An ongoing feud between CBS Interactive and a photojournalist exemplifies the risks of using photographs or other images on the internet without the proper permissions of the image’s owner.
In the latest development in this saga, CBS has sued the photographer – likely in retaliation to a similar lawsuit brought by the photographer against CBS earlier this year – for copyright infringement. CBS alleges that the photographer posted CBS’ copyright images to social media without CBS’ permission. CBS is seeking $150,000.00 in damages for willful copyright infringement. A copy of the case is accessible here, and a more thorough writeup of the history of the dispute is available from Ars Technica.
Putting aside the merits of either party’s claims, the suit demonstrates the inherent risks in reusing and publishing images on the internet. It is common for blog authors (including this one), advertisers, and content creators to use images they source from the internet for use in their own posts and content. But, given the sharing nature of the internet in the social media age, it is easy to forget that each of those images has an author and an owner of its own – one that could potentially claim copyright infringement for any unauthorized use of that image.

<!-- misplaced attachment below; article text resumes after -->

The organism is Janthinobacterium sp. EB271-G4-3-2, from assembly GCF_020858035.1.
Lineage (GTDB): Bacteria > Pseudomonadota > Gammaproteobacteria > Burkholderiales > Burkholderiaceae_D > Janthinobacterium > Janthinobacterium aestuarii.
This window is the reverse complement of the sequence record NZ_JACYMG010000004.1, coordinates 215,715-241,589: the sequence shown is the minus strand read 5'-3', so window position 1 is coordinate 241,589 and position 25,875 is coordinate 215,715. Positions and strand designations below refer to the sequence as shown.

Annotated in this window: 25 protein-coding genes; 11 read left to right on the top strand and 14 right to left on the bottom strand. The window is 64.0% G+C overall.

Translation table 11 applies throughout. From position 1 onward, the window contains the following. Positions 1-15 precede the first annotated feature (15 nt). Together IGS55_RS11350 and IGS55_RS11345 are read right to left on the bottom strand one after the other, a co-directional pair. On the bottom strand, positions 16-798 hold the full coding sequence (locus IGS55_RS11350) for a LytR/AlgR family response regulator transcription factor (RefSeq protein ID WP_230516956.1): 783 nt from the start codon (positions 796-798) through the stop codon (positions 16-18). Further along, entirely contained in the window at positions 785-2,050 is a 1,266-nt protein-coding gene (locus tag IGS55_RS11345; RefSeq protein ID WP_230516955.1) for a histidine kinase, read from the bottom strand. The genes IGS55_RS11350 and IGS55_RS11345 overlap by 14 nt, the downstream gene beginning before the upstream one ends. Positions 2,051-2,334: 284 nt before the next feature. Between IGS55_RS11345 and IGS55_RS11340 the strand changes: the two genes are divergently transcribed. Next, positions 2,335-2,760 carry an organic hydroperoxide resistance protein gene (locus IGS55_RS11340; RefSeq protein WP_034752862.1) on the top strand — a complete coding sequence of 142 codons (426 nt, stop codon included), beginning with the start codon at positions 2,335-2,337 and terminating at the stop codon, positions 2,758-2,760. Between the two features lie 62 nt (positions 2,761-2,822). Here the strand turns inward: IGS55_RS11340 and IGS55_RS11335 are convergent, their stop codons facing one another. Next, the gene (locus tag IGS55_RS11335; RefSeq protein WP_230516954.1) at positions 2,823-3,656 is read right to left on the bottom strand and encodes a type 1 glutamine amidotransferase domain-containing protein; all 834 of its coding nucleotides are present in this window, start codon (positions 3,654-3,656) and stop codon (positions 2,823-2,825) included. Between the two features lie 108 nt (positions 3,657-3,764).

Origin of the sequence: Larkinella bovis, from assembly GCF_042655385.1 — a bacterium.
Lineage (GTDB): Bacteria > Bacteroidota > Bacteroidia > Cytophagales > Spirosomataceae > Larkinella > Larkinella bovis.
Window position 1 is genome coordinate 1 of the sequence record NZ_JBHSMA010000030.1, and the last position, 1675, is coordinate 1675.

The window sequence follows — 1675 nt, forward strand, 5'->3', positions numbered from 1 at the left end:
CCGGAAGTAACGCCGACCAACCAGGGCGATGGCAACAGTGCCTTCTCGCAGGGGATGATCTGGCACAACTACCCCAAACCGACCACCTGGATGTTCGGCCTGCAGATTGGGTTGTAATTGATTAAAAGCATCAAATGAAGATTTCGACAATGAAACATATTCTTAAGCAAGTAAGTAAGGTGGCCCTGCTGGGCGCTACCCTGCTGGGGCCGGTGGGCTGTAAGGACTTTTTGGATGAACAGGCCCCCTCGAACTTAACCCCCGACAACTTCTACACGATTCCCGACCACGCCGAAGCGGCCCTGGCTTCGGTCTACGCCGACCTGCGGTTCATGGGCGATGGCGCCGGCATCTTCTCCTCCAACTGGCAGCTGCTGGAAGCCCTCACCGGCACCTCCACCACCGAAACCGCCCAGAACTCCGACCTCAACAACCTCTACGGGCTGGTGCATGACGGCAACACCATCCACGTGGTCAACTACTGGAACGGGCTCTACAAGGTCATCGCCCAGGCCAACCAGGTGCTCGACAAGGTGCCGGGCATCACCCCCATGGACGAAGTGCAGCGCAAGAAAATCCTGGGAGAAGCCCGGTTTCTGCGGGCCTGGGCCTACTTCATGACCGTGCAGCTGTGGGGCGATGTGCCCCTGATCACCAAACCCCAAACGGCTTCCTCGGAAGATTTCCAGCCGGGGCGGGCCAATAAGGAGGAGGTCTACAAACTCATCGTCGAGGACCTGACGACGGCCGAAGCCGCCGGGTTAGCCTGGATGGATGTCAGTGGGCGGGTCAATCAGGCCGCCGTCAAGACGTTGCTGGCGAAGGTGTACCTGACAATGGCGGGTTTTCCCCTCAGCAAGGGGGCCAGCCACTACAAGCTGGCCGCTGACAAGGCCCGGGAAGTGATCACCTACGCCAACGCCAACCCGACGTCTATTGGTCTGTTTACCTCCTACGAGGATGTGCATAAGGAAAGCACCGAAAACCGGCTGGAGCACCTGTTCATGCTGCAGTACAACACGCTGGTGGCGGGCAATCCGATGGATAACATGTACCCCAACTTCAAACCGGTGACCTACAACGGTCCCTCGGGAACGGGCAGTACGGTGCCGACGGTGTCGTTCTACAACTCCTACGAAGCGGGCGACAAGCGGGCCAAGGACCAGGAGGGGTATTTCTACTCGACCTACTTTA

Digital content creators should carefully inspect the licensing restrictions imposed on images they source from the internet for their own work. Although the doctrine of fair use provides some leeway in the use of another’s copyrighted work in instances of parody, education, or commentary and criticism, that doctrine generally does not apply to a derivative commercial use of the original work. If you are considering pulling an image from the internet to republish on your own website or social media for a commercial purpose, such as advertising, you should carefully inspect the licensing restrictions on that work to ensure you can use that image without an adverse claim from the owner.
To ensure you avoid these issues, the safest option is to source your images from image repositories of freely available images. For example, Google Image Search’s advanced search options include the option to filter search results by “usage rights” – specifically, you can search only for images that are “free to use, share or modify, even commercially.” Any image found through those means should be free to use for whatever purpose you see fit. Alternatively, there are numerous stock photo repositories, some free and some paid, that offer similar options (such as Shutterstock, Flickr, Pixabay, iStock, and more). Next time you look to the internet to find an image for your own commercial content, be sure you avoid potential copyright problems by using an image that you have licensing rights to use.